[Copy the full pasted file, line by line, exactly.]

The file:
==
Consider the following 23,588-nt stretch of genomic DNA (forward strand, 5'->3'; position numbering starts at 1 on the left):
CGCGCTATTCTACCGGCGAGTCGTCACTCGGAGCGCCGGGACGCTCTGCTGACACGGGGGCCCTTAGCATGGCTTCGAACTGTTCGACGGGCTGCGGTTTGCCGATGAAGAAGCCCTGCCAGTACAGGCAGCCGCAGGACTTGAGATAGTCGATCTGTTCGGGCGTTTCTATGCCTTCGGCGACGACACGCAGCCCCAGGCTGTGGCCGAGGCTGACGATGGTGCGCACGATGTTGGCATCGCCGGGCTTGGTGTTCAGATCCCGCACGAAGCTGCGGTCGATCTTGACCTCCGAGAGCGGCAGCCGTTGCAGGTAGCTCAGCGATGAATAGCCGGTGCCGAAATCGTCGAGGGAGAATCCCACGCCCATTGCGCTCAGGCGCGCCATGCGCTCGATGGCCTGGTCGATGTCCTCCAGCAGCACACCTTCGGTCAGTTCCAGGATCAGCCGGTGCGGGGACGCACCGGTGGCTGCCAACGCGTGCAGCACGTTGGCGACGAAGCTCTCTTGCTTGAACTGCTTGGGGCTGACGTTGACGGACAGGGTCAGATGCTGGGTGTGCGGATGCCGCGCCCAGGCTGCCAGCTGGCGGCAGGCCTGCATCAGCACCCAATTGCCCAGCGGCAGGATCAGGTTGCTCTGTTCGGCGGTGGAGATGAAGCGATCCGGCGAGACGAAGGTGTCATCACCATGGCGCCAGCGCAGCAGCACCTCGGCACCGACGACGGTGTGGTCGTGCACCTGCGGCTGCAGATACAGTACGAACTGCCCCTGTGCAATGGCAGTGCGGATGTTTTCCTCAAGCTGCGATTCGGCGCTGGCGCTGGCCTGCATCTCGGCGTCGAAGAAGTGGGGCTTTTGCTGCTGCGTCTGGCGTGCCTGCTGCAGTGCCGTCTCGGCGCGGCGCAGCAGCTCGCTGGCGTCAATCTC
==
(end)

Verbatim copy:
Consider the following 23,588-nt stretch of genomic DNA (forward strand, 5'->3'; position numbering starts at 1 on the left):
CGCGCTATTCTACCGGCGAGTCGTCACTCGGAGCGCCGGGACGCTCTGCTGACACGGGGGCCCTTAGCATGGCTTCGAACTGTTCGACGGGCTGCGGTTTGCCGATGAAGAAGCCCTGCCAGTACAGGCAGCCGCAGGACTTGAGATAGTCGATCTGTTCGGGCGTTTCTATGCCTTCGGCGACGACACGCAGCCCCAGGCTGTGGCCGAGGCTGACGATGGTGCGCACGATGTTGGCATCGCCGGGCTTGGTGTTCAGATCCCGCACGAAGCTGCGGTCGATCTTGACCTCCGAGAGCGGCAGCCGTTGCAGGTAGCTCAGCGATGAATAGCCGGTGCCGAAATCGTCGAGGGAGAATCCCACGCCCATTGCGCTCAGGCGCGCCATGCGCTCGATGGCCTGGTCGATGTCCTCCAGCAGCACACCTTCGGTCAGTTCCAGGATCAGCCGGTGCGGGGACGCACCGGTGGCTGCCAACGCGTGCAGCACGTTGGCGACGAAGCTCTCTTGCTTGAACTGCTTGGGGCTGACGTTGACGGACAGGGTCAGATGCTGGGTGTGCGGATGCCGCGCCCAGGCTGCCAGCTGGCGGCAGGCCTGCATCAGCACCCAATTGCCCAGCGGCAGGATCAGGTTGCTCTGTTCGGCGGTGGAGATGAAGCGATCCGGCGAGACGAAGGTGTCATCACCATGGCGCCAGCGCAGCAGCACCTCGGCACCGACGACGGTGTGGTCGTGCACCTGCGGCTGCAGATACAGTACGAACTGCCCCTGTGCAATGGCAGTGCGGATGTTTTCCTCAAGCTGCGATTCGGCGCTGGCGCTGGCCTGCATCTCGGCGTCGAAGAAGTGGGGCTTTTGCTGCTGCGTCTGGCGTGCCTGCTGCAGTGCCGTCTCGGCGCGGCGCAGCAGCTCGCTGGCGTCAATCTC